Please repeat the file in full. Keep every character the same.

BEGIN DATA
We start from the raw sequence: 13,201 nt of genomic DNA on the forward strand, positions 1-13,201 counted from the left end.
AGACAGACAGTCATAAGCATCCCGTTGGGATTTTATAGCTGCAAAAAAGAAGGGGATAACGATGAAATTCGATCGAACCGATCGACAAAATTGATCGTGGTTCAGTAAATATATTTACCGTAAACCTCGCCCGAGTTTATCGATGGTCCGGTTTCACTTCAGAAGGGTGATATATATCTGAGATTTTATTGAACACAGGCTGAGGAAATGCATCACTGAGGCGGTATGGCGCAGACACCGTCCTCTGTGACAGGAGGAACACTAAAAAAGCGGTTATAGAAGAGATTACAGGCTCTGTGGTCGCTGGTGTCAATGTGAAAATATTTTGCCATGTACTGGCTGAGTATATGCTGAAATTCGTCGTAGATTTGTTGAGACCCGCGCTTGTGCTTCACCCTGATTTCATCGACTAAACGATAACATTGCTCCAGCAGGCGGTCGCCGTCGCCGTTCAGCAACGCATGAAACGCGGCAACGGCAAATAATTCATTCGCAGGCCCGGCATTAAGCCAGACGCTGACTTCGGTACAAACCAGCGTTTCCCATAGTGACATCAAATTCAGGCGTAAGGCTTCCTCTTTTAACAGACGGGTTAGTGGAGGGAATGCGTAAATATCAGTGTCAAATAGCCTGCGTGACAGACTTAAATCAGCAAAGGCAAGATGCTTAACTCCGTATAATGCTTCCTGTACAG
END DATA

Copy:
We start from the raw sequence: 13,201 nt of genomic DNA on the forward strand, positions 1-13,201 counted from the left end.
AGACAGACAGTCATAAGCATCCCGTTGGGATTTTATAGCTGCAAAAAAGAAGGGGATAACGATGAAATTCGATCGAACCGATCGACAAAATTGATCGTGGTTCAGTAAATATATTTACCGTAAACCTCGCCCGAGTTTATCGATGGTCCGGTTTCACTTCAGAAGGGTGATATATATCTGAGATTTTATTGAACACAGGCTGAGGAAATGCATCACTGAGGCGGTATGGCGCAGACACCGTCCTCTGTGACAGGAGGAACACTAAAAAAGCGGTTATAGAAGAGATTACAGGCTCTGTGGTCGCTGGTGTCAATGTGAAAATATTTTGCCATGTACTGGCTGAGTATATGCTGAAATTCGTCGTAGATTTGTTGAGACCCGCGCTTGTGCTTCACCCTGATTTCATCGACTAAACGATAACATTGCTCCAGCAGGCGGTCGCCGTCGCCGTTCAGCAACGCATGAAACGCGGCAACGGCAAATAATTCATTCGCAGGCCCGGCATTAAGCCAGACGCTGACTTCGGTACAAACCAGCGTTTCCCATAGTGACATCAAATTCAGGCGTAAGGCTTCCTCTTTTAACAGACGGGTTAGTGGAGGGAATGCGTAAATATCAGTGTCAAATAGCCTGCGTGACAGACTTAAATCAGCAAAGGCAAGATGCTTAACTCCGTATAATGCTTCCTGTACAG